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All in the family....
"Is Najas related to Lagarosiphon madagascariensis and/or Egeria densa?
They seem to have the same leaf-vein-structure.."
The answer to this depends upon what you mean by "related". As Tom has
pointed out, many features of a plant are considered when determining its
nearest relatives. Superficial physical similarity can often be the result
of unrelated plants having to deal with the same sort of environment. Flower
(and fruit) morphology is usually much more important than leaf vein
structure, but there are many characteristics which are considered,
including, in recent years, the structure of the plants's DNA.
In practical terms a lot also depends upon the use and circumscription of
the "family" unit, i.e. where the limits are drawn to decide what is "in"
and "out" of any particular family. For many plant families, this is still a
matter of opinion (and a subject of debate) amongst botanists.
Both Lagarosiphon and Egeria are considered to be members of the family
Hydrocharitaceae, a group of aquatic "herbs" (plants that don't form woody
stems). Najas has at times been included within the Hydrocharitaceae and at
times placed in its own, separate family Najadaceae. There isn't any doubt
that Najas is "different" from the other members of the Hydrocharitaceae,
the only discussion is if it is "different enough" to warrant placing it in
its own family, separate from the rest of the members of the family. Its a
classic case of "splitters" vs "lumpers". Some botanists prefer to have a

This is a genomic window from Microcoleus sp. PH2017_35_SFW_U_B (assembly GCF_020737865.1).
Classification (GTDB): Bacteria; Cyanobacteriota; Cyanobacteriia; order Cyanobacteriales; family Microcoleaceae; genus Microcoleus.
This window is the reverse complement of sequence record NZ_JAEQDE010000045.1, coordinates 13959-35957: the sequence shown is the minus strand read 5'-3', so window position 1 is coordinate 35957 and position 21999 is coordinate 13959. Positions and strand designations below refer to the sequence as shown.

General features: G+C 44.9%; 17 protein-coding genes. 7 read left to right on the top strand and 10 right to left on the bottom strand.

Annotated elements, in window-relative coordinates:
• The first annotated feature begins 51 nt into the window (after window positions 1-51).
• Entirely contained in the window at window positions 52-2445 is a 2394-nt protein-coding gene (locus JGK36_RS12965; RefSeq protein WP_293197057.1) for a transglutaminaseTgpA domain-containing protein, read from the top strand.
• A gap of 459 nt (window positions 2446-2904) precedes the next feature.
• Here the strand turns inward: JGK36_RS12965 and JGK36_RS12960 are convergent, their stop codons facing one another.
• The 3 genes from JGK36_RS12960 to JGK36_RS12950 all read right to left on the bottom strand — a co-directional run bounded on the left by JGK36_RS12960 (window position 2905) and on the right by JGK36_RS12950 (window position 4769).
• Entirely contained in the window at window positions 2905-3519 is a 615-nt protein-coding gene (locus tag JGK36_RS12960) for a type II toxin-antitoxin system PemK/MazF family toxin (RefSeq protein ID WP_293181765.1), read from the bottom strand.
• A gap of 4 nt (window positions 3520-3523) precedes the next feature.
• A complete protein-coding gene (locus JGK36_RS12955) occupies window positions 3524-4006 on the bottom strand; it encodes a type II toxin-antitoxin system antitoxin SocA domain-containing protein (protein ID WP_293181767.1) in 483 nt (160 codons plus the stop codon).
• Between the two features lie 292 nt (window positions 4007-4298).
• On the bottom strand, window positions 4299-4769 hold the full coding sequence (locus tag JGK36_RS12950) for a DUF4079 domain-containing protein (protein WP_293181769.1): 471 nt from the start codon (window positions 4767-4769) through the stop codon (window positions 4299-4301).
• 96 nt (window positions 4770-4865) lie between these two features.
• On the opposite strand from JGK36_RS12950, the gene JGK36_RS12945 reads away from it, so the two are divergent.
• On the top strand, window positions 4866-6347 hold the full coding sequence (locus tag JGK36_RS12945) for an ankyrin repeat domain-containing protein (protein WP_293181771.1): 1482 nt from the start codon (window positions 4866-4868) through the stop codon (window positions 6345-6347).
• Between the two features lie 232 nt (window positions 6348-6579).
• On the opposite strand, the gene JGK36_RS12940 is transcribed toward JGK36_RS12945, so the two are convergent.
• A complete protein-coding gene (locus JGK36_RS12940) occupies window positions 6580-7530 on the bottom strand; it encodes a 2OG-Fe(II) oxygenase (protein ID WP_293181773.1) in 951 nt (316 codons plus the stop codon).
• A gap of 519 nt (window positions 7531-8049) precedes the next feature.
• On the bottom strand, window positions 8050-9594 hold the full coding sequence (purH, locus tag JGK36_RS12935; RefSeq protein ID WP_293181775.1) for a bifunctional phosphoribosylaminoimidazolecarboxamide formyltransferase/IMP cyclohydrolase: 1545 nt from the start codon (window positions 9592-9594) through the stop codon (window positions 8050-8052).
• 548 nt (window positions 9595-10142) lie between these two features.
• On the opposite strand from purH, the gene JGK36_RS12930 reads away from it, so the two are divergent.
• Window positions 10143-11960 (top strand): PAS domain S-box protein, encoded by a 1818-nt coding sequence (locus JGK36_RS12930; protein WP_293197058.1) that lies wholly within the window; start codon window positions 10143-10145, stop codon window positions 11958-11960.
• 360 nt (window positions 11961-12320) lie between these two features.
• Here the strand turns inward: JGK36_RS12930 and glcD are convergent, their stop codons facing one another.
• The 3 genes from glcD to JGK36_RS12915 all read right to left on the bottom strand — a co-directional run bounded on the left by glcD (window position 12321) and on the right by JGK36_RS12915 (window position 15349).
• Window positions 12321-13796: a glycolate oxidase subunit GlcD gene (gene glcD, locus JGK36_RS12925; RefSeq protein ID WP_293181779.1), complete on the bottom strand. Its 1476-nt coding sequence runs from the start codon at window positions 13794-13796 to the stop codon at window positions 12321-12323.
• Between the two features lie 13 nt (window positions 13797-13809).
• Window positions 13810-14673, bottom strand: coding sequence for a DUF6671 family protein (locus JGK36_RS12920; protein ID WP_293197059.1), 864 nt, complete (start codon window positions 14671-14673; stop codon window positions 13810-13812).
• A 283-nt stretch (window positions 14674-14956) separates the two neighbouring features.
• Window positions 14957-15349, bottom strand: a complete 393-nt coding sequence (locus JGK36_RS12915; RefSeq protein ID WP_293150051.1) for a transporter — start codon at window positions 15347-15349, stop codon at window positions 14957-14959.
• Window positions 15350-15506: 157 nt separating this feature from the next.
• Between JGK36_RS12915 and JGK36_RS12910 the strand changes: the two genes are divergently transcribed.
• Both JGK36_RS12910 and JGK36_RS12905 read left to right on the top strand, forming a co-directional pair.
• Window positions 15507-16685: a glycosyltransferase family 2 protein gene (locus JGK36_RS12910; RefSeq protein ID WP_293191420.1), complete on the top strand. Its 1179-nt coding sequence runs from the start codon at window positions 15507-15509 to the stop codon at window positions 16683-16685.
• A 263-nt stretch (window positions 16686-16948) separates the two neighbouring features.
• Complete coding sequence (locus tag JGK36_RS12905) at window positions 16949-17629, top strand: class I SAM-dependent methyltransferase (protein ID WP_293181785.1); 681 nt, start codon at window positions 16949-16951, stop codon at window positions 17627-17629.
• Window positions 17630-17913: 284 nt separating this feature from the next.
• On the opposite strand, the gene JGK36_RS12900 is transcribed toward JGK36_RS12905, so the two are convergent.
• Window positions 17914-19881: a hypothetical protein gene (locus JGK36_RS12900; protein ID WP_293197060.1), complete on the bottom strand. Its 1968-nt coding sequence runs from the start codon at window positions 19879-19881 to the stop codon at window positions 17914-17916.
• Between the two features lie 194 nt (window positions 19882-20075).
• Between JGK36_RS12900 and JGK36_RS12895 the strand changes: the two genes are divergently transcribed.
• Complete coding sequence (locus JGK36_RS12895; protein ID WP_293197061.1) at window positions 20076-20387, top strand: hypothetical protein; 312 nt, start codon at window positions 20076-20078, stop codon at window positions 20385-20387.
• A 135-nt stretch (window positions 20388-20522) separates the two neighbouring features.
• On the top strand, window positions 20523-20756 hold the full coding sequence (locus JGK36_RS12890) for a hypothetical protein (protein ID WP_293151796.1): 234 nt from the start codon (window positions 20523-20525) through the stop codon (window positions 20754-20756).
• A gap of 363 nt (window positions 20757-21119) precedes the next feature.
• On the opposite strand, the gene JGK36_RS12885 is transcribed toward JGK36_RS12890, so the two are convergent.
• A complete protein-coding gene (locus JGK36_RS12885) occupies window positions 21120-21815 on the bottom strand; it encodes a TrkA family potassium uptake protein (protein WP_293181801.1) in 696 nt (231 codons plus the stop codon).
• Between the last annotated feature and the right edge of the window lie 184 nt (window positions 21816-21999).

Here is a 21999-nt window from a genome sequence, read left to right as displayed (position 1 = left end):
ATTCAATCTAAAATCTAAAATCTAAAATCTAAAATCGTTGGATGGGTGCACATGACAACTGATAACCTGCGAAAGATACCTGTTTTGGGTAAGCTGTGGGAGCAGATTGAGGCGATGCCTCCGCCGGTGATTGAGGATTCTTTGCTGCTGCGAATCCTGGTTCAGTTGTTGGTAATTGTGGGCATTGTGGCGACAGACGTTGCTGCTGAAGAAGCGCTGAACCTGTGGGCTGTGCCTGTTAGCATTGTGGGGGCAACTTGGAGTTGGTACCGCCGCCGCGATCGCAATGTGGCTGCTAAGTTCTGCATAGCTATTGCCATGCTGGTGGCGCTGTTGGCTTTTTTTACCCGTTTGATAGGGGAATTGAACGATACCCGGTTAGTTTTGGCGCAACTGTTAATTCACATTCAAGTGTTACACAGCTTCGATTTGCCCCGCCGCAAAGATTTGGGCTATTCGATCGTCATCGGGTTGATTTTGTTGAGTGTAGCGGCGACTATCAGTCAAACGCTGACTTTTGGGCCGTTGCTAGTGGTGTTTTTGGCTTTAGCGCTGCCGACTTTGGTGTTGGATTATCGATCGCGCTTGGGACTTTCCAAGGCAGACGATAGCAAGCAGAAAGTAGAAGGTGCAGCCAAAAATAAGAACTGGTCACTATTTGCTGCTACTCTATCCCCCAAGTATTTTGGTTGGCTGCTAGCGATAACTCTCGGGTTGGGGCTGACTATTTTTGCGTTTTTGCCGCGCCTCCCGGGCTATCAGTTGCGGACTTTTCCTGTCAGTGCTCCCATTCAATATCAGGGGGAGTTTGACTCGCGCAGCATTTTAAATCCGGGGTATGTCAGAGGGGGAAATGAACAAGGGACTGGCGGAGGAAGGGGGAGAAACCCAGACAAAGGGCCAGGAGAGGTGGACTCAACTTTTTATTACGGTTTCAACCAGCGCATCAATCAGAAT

smaller number of loosely defined families (easier to memorize), others
prefer to have a larger number of more tightly defined families (more
precise). But even amongst the "lumpers", Najas is usually placed in a
separate subfamily "Najadoideae" (family names usually end in -aceae while a
subfamily name ends in -oideae ) within a larger, more inclusive
Going back one step up the tree, (Kingdom, Division, Class, Order, Family,
Genus, Species), all three genera are considered to be members of the Order
Alismatales (and this is the same whether Najas is considered to lie within
the Hydrocharitaceae or is placed within Najadaceae). So there is SOME
relationship between all three genera (i.e. they ALL share a common ancestor
at some time in the distant past).
But that is also akin to saying that everyone is related to the Queen of
England, if you trace your family tree back far enough.
(who, apparently, is related to the royal family of France, via an
illegitimate coupling between a stable hand and one of the "Louis"
daughters...alas, the money and the jewels never made it this far...)